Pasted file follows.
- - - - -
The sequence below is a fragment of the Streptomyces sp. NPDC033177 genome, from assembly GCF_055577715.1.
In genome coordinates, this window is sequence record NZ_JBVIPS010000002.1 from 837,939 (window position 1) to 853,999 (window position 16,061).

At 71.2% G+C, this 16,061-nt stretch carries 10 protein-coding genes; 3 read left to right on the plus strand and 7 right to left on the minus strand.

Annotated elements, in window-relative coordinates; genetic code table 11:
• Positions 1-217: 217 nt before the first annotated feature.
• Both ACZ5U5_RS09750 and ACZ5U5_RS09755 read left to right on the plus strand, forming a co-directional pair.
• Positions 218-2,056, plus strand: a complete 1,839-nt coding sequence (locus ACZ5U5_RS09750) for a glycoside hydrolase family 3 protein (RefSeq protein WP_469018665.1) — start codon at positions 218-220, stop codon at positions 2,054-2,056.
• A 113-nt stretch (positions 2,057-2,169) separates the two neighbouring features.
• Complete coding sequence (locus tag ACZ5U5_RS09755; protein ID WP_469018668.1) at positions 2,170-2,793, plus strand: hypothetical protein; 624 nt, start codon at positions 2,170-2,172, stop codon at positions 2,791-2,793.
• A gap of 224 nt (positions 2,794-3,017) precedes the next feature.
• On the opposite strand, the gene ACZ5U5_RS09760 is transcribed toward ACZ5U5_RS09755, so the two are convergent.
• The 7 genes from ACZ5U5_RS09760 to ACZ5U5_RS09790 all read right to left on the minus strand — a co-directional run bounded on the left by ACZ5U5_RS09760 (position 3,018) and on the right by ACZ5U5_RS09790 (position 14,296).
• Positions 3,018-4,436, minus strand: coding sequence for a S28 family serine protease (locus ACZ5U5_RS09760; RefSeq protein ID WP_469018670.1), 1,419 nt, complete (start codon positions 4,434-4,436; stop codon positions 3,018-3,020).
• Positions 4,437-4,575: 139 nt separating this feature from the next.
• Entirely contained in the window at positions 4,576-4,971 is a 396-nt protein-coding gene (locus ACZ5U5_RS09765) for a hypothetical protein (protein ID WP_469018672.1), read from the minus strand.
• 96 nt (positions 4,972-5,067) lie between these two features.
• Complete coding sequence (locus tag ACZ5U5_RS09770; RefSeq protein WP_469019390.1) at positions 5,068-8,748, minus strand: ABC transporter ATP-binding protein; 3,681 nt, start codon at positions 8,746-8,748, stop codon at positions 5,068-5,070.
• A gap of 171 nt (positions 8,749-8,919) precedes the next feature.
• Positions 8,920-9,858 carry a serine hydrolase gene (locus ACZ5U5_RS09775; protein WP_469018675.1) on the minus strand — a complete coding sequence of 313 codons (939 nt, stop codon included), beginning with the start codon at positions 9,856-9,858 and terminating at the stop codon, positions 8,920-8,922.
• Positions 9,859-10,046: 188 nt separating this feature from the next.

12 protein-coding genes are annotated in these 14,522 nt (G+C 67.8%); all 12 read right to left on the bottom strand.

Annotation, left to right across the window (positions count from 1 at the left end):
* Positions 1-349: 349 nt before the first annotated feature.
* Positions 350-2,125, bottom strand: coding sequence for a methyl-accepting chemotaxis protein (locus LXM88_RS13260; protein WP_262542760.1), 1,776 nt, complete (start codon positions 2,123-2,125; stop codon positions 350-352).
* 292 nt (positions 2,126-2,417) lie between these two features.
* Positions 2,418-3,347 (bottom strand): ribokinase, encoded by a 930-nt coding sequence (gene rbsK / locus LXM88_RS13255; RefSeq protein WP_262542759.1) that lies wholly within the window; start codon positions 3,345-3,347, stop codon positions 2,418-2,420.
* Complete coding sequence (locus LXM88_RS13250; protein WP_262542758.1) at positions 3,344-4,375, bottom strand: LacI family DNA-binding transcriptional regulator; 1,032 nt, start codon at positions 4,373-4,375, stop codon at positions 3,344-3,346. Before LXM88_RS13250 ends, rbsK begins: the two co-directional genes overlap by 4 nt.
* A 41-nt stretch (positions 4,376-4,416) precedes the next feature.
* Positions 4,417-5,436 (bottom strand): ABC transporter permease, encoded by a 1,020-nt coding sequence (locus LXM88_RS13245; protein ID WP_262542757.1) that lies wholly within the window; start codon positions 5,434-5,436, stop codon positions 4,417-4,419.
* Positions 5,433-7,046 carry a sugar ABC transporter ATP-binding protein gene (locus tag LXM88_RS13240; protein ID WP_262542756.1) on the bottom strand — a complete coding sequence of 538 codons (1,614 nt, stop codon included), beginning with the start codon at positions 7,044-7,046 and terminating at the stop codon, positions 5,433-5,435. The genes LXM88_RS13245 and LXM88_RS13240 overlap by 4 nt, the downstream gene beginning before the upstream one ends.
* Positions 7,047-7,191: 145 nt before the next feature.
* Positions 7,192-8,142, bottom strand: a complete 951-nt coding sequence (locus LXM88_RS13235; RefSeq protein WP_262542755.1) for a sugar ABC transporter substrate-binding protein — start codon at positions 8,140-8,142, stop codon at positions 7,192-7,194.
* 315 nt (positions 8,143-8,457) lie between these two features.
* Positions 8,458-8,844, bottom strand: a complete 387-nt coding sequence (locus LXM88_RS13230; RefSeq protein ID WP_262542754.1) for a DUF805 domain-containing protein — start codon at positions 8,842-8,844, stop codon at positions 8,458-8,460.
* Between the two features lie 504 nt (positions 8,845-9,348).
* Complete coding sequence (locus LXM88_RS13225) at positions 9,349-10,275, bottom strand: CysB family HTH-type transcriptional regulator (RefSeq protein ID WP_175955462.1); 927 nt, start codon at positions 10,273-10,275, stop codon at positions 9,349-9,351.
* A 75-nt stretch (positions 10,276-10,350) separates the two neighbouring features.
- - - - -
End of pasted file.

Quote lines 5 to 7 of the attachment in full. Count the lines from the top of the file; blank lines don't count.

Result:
• Positions 1-217: 217 nt before the first annotated feature.
• Both ACZ5U5_RS09750 and ACZ5U5_RS09755 read left to right on the plus strand, forming a co-directional pair.
• Positions 218-2,056, plus strand: a complete 1,839-nt coding sequence (locus ACZ5U5_RS09750) for a glycoside hydrolase family 3 protein (RefSeq protein WP_469018665.1) — start codon at positions 218-220, stop codon at positions 2,054-2,056.